The World Health Organization (WHO) has announced that smart syringes that break after one use should be used for injections by 2020.
Reusing syringes leads to more than two million people being infected with diseases including HIV and hepatitis each year.
The new needles are more expensive, but the WHO says the switch would be cheaper than treating the diseases.
More than 16 billion injections are administered annually.
The smart ones prevent the plunger being pulled back after an injection or retract the needle so it cannot be used again.
This is also a problem in rich Western countries.
An outbreak of hepatitis C in Nevada was traced back to a doctor who used the same syringe to give anaesthetic to multiple patients.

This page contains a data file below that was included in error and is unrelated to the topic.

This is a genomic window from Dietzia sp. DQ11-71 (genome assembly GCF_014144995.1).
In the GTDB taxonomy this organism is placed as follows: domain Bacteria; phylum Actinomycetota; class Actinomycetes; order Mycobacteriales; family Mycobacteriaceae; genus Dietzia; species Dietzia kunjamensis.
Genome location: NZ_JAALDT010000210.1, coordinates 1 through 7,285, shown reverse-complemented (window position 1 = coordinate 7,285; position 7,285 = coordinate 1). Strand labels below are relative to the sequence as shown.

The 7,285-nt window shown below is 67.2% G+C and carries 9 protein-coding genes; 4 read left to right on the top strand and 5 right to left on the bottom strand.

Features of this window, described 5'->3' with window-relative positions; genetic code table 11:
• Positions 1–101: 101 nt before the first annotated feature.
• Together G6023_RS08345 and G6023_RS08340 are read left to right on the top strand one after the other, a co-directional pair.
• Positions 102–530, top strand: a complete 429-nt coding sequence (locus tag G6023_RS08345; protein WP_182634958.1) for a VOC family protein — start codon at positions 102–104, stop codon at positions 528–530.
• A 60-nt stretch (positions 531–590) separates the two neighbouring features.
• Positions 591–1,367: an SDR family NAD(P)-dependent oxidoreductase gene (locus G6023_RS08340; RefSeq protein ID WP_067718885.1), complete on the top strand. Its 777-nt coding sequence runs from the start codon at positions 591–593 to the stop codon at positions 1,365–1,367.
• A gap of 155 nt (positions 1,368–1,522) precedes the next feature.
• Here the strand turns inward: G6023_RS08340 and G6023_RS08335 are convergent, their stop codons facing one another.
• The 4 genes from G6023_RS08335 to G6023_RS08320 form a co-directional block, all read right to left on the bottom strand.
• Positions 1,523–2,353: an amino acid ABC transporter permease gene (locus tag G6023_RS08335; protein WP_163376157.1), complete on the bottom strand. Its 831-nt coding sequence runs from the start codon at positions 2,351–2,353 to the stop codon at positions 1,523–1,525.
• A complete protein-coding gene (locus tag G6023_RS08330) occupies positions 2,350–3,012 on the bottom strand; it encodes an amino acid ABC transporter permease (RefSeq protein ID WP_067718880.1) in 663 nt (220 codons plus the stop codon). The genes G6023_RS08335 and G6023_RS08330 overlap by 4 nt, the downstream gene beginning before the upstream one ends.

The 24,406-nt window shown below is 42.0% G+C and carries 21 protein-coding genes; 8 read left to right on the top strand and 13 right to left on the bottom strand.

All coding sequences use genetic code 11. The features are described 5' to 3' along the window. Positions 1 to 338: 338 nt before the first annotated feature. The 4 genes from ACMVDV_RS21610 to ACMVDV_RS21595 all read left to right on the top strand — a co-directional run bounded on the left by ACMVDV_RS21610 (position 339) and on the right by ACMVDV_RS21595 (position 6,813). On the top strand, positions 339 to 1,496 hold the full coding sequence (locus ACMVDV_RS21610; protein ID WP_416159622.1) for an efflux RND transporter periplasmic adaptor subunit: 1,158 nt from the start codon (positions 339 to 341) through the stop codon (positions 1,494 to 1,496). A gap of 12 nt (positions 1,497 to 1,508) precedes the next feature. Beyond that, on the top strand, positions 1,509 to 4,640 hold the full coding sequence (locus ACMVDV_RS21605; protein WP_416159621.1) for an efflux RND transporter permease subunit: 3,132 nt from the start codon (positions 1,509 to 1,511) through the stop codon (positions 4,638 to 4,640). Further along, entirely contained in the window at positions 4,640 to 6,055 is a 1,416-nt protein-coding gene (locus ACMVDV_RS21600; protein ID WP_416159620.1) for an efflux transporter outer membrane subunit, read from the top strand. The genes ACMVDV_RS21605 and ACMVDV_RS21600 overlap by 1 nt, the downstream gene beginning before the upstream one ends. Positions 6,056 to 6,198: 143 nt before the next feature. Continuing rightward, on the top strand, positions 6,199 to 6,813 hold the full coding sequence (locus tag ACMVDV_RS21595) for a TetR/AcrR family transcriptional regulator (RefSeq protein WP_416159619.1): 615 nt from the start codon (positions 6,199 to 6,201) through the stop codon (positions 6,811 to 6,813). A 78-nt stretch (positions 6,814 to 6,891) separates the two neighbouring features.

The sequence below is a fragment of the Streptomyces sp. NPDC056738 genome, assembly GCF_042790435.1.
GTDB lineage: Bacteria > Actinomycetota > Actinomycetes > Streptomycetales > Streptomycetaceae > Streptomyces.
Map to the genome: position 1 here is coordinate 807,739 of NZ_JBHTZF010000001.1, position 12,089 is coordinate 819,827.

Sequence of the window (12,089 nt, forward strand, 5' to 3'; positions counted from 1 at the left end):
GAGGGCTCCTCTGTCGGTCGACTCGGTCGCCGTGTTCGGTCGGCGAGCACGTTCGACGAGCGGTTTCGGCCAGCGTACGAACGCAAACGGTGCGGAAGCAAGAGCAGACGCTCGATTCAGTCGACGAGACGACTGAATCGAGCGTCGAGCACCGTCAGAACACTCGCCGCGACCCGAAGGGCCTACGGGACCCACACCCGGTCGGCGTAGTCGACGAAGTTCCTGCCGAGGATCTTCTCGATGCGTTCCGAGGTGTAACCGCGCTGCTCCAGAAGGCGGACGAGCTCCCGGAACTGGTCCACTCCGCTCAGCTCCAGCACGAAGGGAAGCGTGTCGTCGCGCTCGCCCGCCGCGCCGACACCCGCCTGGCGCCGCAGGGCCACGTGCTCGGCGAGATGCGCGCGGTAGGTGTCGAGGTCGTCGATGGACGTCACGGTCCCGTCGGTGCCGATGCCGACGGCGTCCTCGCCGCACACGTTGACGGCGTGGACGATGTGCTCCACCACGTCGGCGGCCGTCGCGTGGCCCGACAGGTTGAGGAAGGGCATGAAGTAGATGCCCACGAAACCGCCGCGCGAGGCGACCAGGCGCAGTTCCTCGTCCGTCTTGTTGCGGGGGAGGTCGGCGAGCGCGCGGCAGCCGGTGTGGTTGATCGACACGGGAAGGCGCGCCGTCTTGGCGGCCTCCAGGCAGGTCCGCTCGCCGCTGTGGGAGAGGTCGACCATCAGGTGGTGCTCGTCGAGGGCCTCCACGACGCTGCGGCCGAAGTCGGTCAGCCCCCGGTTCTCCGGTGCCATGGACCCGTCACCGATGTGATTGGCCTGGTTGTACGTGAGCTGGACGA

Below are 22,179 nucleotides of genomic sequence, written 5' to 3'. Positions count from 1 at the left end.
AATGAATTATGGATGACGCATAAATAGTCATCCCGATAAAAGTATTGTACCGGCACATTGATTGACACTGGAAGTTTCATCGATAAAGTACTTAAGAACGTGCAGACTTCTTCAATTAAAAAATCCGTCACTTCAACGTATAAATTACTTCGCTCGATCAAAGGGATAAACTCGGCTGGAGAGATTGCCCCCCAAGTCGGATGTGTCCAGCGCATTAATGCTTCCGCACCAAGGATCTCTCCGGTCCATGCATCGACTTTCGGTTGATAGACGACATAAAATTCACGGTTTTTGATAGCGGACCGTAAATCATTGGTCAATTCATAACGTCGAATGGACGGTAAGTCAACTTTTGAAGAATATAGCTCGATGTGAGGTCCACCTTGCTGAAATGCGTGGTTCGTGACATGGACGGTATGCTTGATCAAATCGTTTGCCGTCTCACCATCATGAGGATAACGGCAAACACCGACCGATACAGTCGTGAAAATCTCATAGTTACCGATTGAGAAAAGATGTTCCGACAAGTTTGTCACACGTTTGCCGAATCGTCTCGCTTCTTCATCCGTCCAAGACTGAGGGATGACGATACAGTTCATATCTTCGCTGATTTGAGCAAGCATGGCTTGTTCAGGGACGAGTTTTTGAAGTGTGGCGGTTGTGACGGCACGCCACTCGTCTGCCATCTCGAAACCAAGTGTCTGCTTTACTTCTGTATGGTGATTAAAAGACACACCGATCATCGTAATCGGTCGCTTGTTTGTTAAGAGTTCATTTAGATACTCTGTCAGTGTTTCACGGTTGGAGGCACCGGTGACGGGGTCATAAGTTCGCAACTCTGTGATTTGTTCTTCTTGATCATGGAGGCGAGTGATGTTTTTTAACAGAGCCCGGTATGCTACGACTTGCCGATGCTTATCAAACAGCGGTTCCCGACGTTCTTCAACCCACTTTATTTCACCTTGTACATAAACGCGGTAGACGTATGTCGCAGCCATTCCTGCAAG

Standard syringes cost between 2 cents and 4 cents. The smart syringes cost between 4 and 6 cents.
The WHO describes it as a “small increase”. However, the tiny difference in the price of one needle becomes huge when it is scaled up to 16 billion injections.
The health agency is also calling for sheathed needles that prevent doctors accidentally pricking their fingers.
This has happened many times during the Ebola outbreak in West Africa.
They would treble the cost of the syringes and the WHO says these would have to be introduced “progressively”.
The WHO is calling on industry to expand production and find ways of reducing the cost of the safer needles.
But the measure will not be the end of the typical syringe.
They will be needed for needle exchange programs for drug users as well as in some treatments in which multiple medicines are mixed in the syringe before being injected.
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